The last allowable reason for divorce in South Carolina is the no-fault option. This simply requires the spouses to live separately for at least one year.

No-fault divorces often take longer than at-fault divorces in South Carolina because of the one-year waiting period, even though these cases are generally less contentious. In an at-fault divorce case, the party who filed for the divorce can request a final hearing 90 days after filing the initial complaint. The process may be quicker in an at-fault divorce, but it’s also usually harder on the family.

Ultimately, the most significant factor in any divorce case is the relationship between the spouses. If both parties are cordial toward each other and want to get the process done quickly, that can usually happen. If one or both spouses decide they’d rather be challenging and make the proceedings as painful as possible, the case can take much longer. The longer the case goes, the more pain for everyone involved and the more costly it will be.

What to Do If You Are Considering Divorce or Separation in Indian Land, SC

The first step if you’re considering a divorce in South Carolina is to make sure you meet the residency requirements. You can only file for divorce in South Carolina if you’ve lived here for at least one year. If you are not a South Carolina resident, your spouse must be a resident and must have lived here for at least three months.

Once you’ve determined you meet the residency requirements, gather copies of all your important papers. This includes your identifying documents, bank records, pay stubs, tax records, any debts you may have, etc. You’ll also want to compile a list of any shared property you and your spouse own, including your home. These documents are used to help determine how your marital assets will be divided.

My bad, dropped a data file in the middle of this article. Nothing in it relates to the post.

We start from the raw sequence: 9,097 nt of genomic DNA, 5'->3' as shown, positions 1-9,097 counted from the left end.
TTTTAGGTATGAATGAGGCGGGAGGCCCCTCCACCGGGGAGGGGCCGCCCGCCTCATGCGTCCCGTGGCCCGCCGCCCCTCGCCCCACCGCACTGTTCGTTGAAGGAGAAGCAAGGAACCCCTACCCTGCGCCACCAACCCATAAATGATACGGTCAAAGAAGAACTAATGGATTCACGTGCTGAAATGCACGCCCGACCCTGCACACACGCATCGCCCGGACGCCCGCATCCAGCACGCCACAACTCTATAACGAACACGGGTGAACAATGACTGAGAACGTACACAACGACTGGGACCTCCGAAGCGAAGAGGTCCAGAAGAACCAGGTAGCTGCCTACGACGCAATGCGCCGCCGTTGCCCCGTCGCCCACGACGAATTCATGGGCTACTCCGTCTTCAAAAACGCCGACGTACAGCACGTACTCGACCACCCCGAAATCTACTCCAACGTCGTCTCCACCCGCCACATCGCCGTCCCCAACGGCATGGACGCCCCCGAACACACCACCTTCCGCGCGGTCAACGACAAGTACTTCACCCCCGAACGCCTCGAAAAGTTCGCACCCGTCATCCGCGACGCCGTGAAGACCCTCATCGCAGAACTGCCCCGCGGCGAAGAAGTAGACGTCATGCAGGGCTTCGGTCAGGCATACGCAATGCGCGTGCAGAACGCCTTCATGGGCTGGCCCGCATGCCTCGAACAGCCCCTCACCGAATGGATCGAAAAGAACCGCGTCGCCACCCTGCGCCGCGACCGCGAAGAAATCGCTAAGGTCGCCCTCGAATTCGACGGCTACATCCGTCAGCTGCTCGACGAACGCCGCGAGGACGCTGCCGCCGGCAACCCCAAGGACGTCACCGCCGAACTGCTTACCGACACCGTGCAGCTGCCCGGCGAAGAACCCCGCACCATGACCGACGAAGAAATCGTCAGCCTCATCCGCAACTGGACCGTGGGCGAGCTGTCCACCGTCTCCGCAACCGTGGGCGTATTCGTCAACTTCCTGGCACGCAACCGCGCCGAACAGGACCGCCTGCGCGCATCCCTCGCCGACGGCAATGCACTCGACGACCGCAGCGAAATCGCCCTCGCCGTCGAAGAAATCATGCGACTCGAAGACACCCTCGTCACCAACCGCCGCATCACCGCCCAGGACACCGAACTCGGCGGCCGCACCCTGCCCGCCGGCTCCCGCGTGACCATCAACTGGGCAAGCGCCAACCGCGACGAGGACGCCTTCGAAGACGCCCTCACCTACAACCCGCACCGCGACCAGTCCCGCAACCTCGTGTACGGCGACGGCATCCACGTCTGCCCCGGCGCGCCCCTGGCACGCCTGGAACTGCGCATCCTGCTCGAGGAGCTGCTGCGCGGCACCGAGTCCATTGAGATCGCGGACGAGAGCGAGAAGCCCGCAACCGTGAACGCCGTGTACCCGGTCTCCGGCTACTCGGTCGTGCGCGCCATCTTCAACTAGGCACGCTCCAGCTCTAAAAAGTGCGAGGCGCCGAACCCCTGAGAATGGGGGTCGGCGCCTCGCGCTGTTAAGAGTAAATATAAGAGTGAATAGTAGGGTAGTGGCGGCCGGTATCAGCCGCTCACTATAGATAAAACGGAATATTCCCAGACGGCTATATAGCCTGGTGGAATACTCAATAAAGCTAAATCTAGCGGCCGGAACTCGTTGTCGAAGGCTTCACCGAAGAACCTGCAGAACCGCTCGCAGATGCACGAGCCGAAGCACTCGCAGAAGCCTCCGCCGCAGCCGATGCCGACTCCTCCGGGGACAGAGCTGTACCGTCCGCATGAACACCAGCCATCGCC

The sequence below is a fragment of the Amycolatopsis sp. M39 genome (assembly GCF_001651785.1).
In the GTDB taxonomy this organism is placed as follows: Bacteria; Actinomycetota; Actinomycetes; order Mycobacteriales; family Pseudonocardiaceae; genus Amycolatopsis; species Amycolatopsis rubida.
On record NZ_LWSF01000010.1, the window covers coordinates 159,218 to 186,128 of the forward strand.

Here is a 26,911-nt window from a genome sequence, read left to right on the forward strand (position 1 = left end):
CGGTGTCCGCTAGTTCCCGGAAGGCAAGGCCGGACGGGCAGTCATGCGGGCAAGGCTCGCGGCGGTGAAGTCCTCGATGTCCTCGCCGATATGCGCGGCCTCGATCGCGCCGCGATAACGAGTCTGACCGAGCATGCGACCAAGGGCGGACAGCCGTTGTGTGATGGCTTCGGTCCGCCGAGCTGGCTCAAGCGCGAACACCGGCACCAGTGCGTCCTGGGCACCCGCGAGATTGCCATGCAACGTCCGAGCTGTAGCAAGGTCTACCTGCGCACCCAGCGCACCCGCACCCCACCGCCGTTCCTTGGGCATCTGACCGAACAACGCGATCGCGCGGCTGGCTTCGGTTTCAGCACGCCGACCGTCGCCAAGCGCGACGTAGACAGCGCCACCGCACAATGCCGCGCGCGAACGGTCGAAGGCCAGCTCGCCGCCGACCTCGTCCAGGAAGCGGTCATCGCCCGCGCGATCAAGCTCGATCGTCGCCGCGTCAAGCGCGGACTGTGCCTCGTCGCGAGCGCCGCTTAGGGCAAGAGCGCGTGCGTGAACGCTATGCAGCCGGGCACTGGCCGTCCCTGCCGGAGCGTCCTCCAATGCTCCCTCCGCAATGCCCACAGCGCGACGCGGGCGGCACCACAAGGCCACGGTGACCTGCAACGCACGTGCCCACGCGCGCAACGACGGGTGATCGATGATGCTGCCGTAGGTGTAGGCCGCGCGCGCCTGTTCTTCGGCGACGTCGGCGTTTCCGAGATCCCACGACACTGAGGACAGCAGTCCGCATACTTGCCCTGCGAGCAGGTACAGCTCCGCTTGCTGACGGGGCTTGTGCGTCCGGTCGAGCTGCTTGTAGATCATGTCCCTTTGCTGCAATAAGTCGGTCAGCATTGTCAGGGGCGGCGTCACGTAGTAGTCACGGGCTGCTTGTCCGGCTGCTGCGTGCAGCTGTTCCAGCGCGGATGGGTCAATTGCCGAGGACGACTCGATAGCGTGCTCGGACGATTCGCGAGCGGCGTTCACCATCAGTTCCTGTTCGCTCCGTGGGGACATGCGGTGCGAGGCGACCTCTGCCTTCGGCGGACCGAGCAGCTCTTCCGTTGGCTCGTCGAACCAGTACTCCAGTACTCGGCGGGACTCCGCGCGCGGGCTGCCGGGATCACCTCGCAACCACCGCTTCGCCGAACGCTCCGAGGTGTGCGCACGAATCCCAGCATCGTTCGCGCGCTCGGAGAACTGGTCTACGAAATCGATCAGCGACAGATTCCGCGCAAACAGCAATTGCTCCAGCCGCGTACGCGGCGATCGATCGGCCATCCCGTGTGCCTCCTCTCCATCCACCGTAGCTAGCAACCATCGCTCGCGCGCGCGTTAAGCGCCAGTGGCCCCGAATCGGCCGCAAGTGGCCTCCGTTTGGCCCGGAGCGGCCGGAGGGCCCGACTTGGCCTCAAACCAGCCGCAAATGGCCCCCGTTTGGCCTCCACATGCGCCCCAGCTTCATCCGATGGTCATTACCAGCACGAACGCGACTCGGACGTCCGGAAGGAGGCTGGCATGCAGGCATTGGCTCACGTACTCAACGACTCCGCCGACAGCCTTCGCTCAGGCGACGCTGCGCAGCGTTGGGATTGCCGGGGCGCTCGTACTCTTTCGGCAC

It’s a good idea to figure out a short-term living arrangement for yourself and your children before filing for divorce. Think about where you want your children to live and go to school, if you or your spouse will want to leave your marital home, how you will pay your bills if you move out, etc. Having a plan in place will make the process easier for you and your kids.

Talk to a trusted friend or counselor about why you are getting a divorce and your intentions. Having set goals in place and knowing why you’re going through this process will help you make clearer decisions in the trying days ahead.

Get Help Now From Our Indian Land Divorce Lawyers

Going through a divorce is one of the most challenging and emotional experiences people face. There’s a lot of pain and heartache involved, but you can make things easier on yourself by getting help from a compassionate and knowledgeable divorce lawyer.

Get an initial consultation with McKinney, Tucker & Lemel LLC today by calling our office or visiting our contact page. We can help you figure out child support, child custody, alimony, and anything else you’re struggling with during your divorce. We have an expert family law attorney ready to work for you and help you through family court and the divorce process.